Kennedy and I had a discussion the other day about techniques and she had some very specific thoughts on what makes for a good selfie. One thing we agreed on is that dramatic duck lips (AKA kissy face or fish face) don’t cut it. As in… don’t do it. It looks stupid. From there, we had a few different opinions that are mostly related to our ages.
If you’re seasoned in life as I am then the angle of the camera can make a huge impact on how well the photo turns out. I don’t know many people my age who can pull off a successful selfie with a low angle shot. By looking down, you create a natural double chin. Kennedy didn’t see this as a problem for anyone her generation. Actually, she said too many people raise the camera so high the attention is on the rest of their body instead of just their face. Kennedy’s thoughts were much more specific. She says to hold your arm about 2 inches from your hip with your elbow at a 91 degree angle. Not too high, not to low. Oh, and don’t be afraid to tilt the phone a little to only get half your face. While I like the tilt, getting only half of my face only works if I’m trying to capture something else in the background. She did concede that holding the camera really high can sometimes allow you to show off your latest fashion statement, but I personally think a mirror offers a better outfit view. You can try these angles and see what you think.
Of course, lighting is a MAJOR factor in creating an ideal selfie. Sunlight is your friend, don’t turn your back on it! If there is a window nearby, use it to your advantage. If you are outside, find a good angle that provides lighting without having you looking directly into the sun. Also, be conscious of how the sun causes shadows on the rest of your face. The best lighting to grab a selfie is right before sunset.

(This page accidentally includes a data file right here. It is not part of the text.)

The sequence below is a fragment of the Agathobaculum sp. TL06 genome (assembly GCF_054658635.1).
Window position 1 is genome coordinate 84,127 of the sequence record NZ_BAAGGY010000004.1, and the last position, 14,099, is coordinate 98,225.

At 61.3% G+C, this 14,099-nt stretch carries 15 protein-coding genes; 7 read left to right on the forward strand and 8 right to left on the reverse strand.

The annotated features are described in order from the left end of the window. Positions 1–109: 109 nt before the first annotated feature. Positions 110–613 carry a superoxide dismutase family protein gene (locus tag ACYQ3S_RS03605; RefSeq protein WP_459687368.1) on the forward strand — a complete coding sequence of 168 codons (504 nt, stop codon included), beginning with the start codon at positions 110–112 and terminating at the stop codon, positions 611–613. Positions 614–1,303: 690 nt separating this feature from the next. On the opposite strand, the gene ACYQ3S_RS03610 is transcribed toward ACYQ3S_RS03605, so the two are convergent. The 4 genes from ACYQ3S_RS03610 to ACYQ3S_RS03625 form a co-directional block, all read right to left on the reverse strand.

Like a real estate agent’s motto, the best selfies include location, location, location. With U.S. Cellular’s high-quality network, you can easily capture and share selfies from a hike, concert, vacation, trendy hot spot or simply hanging out with friends. When your selfie includes a story, it has more meaning than one that you’re taking only for the sake of taking one. Along the same line, be aware of what’s happening around you. Some of the best selfies have been spoiled not by a photo bomb (those actually make the photos more interesting), but by unexpected or awkward backgrounds. Seriously. Someone pointed this concept out to me while taking a selfie with a friend in front of Animal Kingdom as our heads were blocking out the “im” in Animal.